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Salt may drive fatty food intake RESEARCH

Two studies published in Chemical Senses and the Journal of Nutrition show that high salt intake may lead to overconsumption of fatty foods.

 For the first study, the team set out to investigate the effects of salt on the taste of fat and food preference. The researchers enrolled 49 healthy participants aged 18–54 and asked them to taste a variety of tomato soups that had four different fat concentrations (0%, 5%, 10%, and 20%) and five different salt concentrations (no added salt: 0.04%, 0.25%, 0.5%, 1%, and 2%).

After consuming the soups, participants were asked to rank the pleasantness and desire to eat each soup, as well as the perceived fattiness and saltiness of each soup. Fat taste sensitivity among participants was measured by their ability to taste oleic acid—a fatty acid in vegetable fats and oils—at various concentrations in long-life skimmed milk.

The researchers found that salt is a major player in the pleasantness of a food, with rating of food pleasantness varying greatly dependent on different salt contents. However, there was no difference in food pleasantness when it came to fat concentrations of 5%, 10%, or 15%, though a fat content of 20% was rated as least pleasant. They concluded that the strong effect of salt on pleasantness suggests that salt, rather than fat, play a major role in the attraction to savory fatty foods.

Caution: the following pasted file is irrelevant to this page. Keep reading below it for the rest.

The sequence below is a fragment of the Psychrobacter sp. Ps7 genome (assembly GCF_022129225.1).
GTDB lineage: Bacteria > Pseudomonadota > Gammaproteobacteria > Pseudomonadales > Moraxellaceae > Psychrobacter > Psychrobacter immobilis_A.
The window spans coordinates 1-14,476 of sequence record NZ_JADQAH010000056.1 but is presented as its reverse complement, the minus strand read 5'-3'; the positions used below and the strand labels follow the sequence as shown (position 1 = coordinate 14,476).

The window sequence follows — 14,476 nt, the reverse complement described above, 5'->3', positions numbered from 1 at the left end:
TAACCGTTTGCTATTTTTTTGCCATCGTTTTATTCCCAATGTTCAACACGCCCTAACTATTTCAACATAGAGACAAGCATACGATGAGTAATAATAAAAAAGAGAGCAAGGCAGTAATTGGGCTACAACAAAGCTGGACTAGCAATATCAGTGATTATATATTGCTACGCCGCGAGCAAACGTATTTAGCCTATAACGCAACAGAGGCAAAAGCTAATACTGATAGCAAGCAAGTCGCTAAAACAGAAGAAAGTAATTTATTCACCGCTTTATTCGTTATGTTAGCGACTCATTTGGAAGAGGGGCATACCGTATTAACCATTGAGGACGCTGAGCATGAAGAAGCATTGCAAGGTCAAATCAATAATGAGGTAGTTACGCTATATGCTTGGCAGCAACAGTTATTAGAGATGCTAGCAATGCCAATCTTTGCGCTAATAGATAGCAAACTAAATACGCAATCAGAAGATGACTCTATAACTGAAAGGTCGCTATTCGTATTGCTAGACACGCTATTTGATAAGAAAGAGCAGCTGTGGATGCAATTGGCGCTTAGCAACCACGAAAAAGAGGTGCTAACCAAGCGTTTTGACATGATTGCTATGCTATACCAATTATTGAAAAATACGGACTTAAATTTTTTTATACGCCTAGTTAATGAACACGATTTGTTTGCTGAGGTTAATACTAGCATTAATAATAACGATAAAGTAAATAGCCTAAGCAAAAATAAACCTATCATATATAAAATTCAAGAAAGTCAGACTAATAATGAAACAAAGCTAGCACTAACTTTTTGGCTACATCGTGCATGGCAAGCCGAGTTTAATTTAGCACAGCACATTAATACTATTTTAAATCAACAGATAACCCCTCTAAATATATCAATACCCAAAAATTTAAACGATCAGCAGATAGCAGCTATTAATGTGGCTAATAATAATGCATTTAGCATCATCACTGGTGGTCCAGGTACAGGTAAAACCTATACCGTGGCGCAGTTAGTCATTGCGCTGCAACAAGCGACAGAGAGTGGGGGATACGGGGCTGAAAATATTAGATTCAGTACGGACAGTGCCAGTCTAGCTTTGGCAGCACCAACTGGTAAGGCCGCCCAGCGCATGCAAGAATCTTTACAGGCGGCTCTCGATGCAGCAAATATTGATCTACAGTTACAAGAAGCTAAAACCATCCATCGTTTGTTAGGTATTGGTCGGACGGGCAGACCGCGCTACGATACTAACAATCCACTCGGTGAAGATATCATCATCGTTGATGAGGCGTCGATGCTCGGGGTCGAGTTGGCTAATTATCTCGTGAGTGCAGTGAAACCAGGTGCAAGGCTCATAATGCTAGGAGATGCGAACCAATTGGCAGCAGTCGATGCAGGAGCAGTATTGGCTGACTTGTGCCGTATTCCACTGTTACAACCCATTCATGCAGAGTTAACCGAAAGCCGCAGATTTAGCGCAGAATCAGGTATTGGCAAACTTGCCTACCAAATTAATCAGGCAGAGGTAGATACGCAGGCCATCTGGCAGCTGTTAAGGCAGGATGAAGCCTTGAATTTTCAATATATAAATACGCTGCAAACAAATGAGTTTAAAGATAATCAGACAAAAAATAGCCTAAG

For the second study, the researchers wanted to examine the effect of salt on food intake. They enrolled 48 healthy adults aged 18–54, and, as in the first study, determined the participants’ fat taste sensitivity. Over a six-day period, participants were required to attend four lunchtime sessions. Lunches consisted of elbow macaroni and sauce, with the sauces containing varying concentrations of fat and salt. The researchers measured subjects’ food intake over the study period and participants were required to rate the pleasantness of each food.

The researchers found that participants consumed around 11% less food and energy when their lunches contained low salt and high fat. However, when given high-salt high-fat foods, those same subjects consumed significantly more food and energy. Those who were less sensitive to fat consumed the same amount in each salt condition.

Overall, the authors say their studies indicate that salt may interfere with the body’s biological processes that stop us from eating too much. “Our body has biological mechanisms to tell us when to stop eating, and fat activates those mechanisms in people who are sensitive to the taste of fat,” said study author Russell Keast. Deakin University in Australia. “However when salt is added to the food, those mechanisms are blunted and people end up eating more food.”

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